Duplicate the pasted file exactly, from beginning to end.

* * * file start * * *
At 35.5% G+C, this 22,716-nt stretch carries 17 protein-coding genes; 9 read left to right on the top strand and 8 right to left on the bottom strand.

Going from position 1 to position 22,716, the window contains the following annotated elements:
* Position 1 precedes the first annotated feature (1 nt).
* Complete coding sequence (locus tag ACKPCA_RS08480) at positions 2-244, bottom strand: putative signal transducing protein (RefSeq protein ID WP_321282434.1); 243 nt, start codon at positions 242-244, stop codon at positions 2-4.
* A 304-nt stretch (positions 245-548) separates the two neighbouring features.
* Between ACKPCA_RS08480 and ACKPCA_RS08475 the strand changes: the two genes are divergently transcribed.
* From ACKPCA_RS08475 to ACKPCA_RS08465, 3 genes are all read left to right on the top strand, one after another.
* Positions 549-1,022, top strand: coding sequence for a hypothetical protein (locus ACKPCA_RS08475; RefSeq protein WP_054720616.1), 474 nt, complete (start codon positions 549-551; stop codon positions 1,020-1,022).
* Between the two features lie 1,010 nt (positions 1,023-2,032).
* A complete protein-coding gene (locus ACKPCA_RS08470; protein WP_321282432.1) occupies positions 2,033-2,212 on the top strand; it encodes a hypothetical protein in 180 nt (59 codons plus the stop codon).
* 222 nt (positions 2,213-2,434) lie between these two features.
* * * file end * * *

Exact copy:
At 35.5% G+C, this 22,716-nt stretch carries 17 protein-coding genes; 9 read left to right on the top strand and 8 right to left on the bottom strand.

Going from position 1 to position 22,716, the window contains the following annotated elements:
* Position 1 precedes the first annotated feature (1 nt).
* Complete coding sequence (locus tag ACKPCA_RS08480) at positions 2-244, bottom strand: putative signal transducing protein (RefSeq protein ID WP_321282434.1); 243 nt, start codon at positions 242-244, stop codon at positions 2-4.
* A 304-nt stretch (positions 245-548) separates the two neighbouring features.
* Between ACKPCA_RS08480 and ACKPCA_RS08475 the strand changes: the two genes are divergently transcribed.
* From ACKPCA_RS08475 to ACKPCA_RS08465, 3 genes are all read left to right on the top strand, one after another.
* Positions 549-1,022, top strand: coding sequence for a hypothetical protein (locus ACKPCA_RS08475; RefSeq protein WP_054720616.1), 474 nt, complete (start codon positions 549-551; stop codon positions 1,020-1,022).
* Between the two features lie 1,010 nt (positions 1,023-2,032).
* A complete protein-coding gene (locus ACKPCA_RS08470; protein WP_321282432.1) occupies positions 2,033-2,212 on the top strand; it encodes a hypothetical protein in 180 nt (59 codons plus the stop codon).
* 222 nt (positions 2,213-2,434) lie between these two features.